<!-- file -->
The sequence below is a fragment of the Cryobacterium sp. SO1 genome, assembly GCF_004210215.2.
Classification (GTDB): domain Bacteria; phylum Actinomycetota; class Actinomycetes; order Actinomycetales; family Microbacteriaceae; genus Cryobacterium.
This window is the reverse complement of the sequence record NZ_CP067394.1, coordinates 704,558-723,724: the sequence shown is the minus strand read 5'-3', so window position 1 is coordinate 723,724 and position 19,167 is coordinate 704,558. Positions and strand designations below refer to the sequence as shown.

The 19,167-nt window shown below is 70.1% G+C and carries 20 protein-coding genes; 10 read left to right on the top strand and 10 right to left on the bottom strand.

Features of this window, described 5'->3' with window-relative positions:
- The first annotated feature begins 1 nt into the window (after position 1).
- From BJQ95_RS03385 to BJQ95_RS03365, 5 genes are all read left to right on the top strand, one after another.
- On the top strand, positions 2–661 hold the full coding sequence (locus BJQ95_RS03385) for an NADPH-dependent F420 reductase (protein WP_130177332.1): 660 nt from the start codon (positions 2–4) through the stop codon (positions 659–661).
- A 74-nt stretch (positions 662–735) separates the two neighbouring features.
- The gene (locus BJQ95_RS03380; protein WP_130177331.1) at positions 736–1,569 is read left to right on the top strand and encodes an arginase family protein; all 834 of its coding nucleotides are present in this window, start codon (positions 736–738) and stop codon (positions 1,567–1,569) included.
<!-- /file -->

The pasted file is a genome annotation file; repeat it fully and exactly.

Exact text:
The sequence below is a fragment of the Cryobacterium sp. SO1 genome, assembly GCF_004210215.2.
Classification (GTDB): domain Bacteria; phylum Actinomycetota; class Actinomycetes; order Actinomycetales; family Microbacteriaceae; genus Cryobacterium.
This window is the reverse complement of the sequence record NZ_CP067394.1, coordinates 704,558-723,724: the sequence shown is the minus strand read 5'-3', so window position 1 is coordinate 723,724 and position 19,167 is coordinate 704,558. Positions and strand designations below refer to the sequence as shown.

The 19,167-nt window shown below is 70.1% G+C and carries 20 protein-coding genes; 10 read left to right on the top strand and 10 right to left on the bottom strand.

Features of this window, described 5'->3' with window-relative positions:
- The first annotated feature begins 1 nt into the window (after position 1).
- From BJQ95_RS03385 to BJQ95_RS03365, 5 genes are all read left to right on the top strand, one after another.
- On the top strand, positions 2–661 hold the full coding sequence (locus BJQ95_RS03385) for an NADPH-dependent F420 reductase (protein WP_130177332.1): 660 nt from the start codon (positions 2–4) through the stop codon (positions 659–661).
- A 74-nt stretch (positions 662–735) separates the two neighbouring features.
- The gene (locus BJQ95_RS03380; protein WP_130177331.1) at positions 736–1,569 is read left to right on the top strand and encodes an arginase family protein; all 834 of its coding nucleotides are present in this window, start codon (positions 736–738) and stop codon (positions 1,567–1,569) included.